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Risperidone and clozapine were more cost effective than haloperidol and chlorpromazine in patients with schizophrenia
  1. Stephen M Lawrie, MD
  1. University of Edinburgh Edinburgh, UK

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    Objective

    To compare the cost effectiveness and cost utilities of clozapine and risperidone with traditional therapy in patients with treatment resistant and chronic schizophrenia, respectively.

    Design

    Cost effectiveness and cost utility analyses from a government payer perspective using a decision model which incorporated meta-analyses, input from an expert panel to assess outcomes for each drug and its alternatives, and patient preferences derived from interviews with 7 patients who had schizophrenia. This overview reports the results of a study commissioned by CCHOTA to meet the above objective.*

    Setting

    Canada.

    Patients

    A theoretical cohort of patients in hospital who had treatment resistant schizophrenia was used in the model for evaluating clozapine. A second theoretical cohort of patients who had chronic schizophrenia was used to evaluate risperidone.

    Intervention

    In the model, each drug and its alternatives were assessed for the efficacy rate (success was defined as being well enough to be discharged), relapses, and the dropouts due to adverse effects and to lack of efficacy. The emergence of extrapyramidal symptoms was assessed for risperidone only. Clozapine was compared with haloperidol and chlorpromazine. Risperidone was compared with haloperidol, haloperidol decanoate, and fluphenazine decanoate.

    Main cost and outcome measures

    Cost saving per patient for 1 year, cost saving per patient over the patient's remaining lifetime (assumed to be 37 y), and the gain of quality adjusted life years (QALYs) for patients with schizophrenia. Only direct costs (1996 Canadian dollars) were included. Future costs and outcomes were discounted at a 5% rate.

    Main results

    In the clozapine analysis, clozapine was associated with the lowest cost and the highest number of QALYs. The cost saved per year for clozapine compared with chlorpromazine was $39 000 and 0.04 QALYs were gained. Over the patient's remaining lifetime, the cost saved was $682 000 and 0.70 QALYs were gained. In the risperidone analysis, risperidone was associated with the lowest cost and the highest number of QALYs. The cost saved per year for risperidone compared with haloperidol was $6500 and 0.04 QALYs were gained. Over the patient's remaining lifetime, the cost saved was $114 000 and 0.70 QALYs were gained.

    Conclusions

    In Canada, using clozapine to treat patients who had treatment resistant schizophrenia was more cost effective than chlorpromazine or haloperidol. Using risperidone to treat patients with chronic schizophrenia was more cost effective than haloperidol, haloperidol decanoate, or fluphenazine decanoate.

    Commentary

    This overview by Glennie of the CCOHTA study is a worthwhile addition to knowledge on cost effectiveness and one of the first cost utility analyses in schizophrenia.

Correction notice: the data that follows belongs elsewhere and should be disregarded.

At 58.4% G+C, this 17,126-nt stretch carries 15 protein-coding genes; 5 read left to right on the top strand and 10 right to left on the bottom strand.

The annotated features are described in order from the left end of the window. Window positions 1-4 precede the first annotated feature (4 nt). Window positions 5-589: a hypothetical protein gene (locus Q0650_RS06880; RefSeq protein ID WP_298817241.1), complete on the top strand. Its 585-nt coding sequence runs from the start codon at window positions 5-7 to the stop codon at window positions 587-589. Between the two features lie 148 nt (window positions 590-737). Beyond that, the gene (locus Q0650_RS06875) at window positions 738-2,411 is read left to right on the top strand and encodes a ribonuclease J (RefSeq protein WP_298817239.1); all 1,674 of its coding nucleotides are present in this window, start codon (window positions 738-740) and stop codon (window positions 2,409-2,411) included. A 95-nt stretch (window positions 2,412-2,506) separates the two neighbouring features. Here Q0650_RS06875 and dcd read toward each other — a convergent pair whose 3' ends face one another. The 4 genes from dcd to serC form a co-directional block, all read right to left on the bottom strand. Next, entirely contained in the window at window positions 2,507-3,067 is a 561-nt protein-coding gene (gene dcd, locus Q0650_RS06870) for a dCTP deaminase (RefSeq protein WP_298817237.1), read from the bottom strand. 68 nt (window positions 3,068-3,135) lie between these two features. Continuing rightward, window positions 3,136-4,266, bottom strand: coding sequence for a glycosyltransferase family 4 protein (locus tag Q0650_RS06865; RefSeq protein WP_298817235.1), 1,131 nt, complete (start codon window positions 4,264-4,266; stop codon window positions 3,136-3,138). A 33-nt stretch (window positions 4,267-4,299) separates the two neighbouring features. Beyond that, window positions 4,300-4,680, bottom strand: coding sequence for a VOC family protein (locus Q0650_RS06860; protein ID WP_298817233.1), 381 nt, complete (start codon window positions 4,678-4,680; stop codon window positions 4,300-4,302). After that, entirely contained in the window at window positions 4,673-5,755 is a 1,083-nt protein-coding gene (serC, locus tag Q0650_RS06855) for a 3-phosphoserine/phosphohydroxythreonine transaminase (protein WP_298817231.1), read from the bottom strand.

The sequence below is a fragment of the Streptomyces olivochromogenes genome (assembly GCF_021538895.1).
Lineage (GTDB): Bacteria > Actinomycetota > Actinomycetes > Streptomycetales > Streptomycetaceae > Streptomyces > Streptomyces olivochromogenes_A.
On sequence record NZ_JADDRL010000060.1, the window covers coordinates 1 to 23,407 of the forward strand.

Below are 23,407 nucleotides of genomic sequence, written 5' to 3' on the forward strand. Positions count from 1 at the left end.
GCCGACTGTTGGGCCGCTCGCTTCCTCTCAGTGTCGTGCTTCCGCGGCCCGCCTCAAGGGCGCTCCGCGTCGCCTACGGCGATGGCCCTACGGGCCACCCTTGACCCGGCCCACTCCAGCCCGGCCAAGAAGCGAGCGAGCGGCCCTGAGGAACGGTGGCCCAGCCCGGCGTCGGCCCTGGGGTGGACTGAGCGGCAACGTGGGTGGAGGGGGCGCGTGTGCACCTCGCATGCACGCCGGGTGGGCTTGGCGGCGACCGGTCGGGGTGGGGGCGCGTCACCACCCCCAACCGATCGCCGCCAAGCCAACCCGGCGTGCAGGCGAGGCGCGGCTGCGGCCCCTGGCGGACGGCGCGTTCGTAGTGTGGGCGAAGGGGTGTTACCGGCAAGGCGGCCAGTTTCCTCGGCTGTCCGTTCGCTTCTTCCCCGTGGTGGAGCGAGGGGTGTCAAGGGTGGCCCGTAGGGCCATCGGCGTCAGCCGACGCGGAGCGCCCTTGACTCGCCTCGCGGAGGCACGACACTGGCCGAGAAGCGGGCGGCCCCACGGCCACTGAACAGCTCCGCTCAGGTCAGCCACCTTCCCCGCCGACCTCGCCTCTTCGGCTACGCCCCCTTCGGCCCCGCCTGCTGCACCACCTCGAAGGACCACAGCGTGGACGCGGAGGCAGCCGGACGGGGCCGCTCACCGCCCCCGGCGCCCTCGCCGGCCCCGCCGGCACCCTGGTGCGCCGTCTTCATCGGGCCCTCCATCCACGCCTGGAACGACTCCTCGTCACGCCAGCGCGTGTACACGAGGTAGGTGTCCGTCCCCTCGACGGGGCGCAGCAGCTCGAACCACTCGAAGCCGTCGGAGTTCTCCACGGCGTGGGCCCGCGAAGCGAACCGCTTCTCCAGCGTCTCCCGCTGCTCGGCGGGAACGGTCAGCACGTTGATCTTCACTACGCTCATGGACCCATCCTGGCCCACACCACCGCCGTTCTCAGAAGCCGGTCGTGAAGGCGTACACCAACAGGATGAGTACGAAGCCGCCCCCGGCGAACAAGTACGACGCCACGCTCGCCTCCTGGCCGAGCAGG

The study modelled well defined outcomes of clozapine, 500 mg, in treatment resistant schizophrenia and risperidone, 6mg, in chronic schizophrenia. Indirect social costs were not considered, but the findings remain relevant to psychiatric service providers. Drug effects were derived from evidence compatible with recent meta-analyses.1, 2 A sensitivity analysis varying the estimates of costs, outcomes, and utilities showed that the results were robust to clinically reasonable variations.

    The cost effectiveness analysis suggests important annual and lifetime financial savings, mainly from reducing inpatient length of stay. The crucial rider is that the models depended on the availability of adequate community care, especially residential services. The annual cost utility increases were small (and without confidence intervals) but believable.

    The results are also generalisable. The costs of schizophrenia, despite the fact that (or perhaps because) estimating them is an imprecise science, are as similar in westernised countries as the prevalence of the disorder.3

    Ideally, we need evidence from “real life” controlled trials, or at least audit, that these savings will be made in everyday clinical practice. For example, financial gains cannot accrue in patients who cannot receive these treatments for clinical reasons such as non-compliance. More importantly, savings will only be made if the costs of inpatient care are reduced—that is, beds are closed. As most psychiatric services, at least in the UK, have found that bed numbers are already insufficient, the modelled cost effectiveness of atypical antipsychotic drugs appears impractical. These drugs benefit patients, but clinicians can only justify their use (to managers and the public) if they close beds. The only alternative is to spend more on the treatment of schizophrenia, but that is another matter.

    References

    View Abstract

    Footnotes

    • Source of funding: The Canadian Coordinating Office for Health Technology Assessment (CCOHTA).

    • For article reprint: Dr J Glennie, c/o CCOHTA Publications, 110–955 Green Valley Crescent, Ottawa, Ontario K2C 3V4, Canada. Fax +1 613 226 5392; email pubs{at}ccohta.ca.

    • * Oh P, Einarson TR, Iskedjian M, et al. Ottawa: CCOHTA, 1996.

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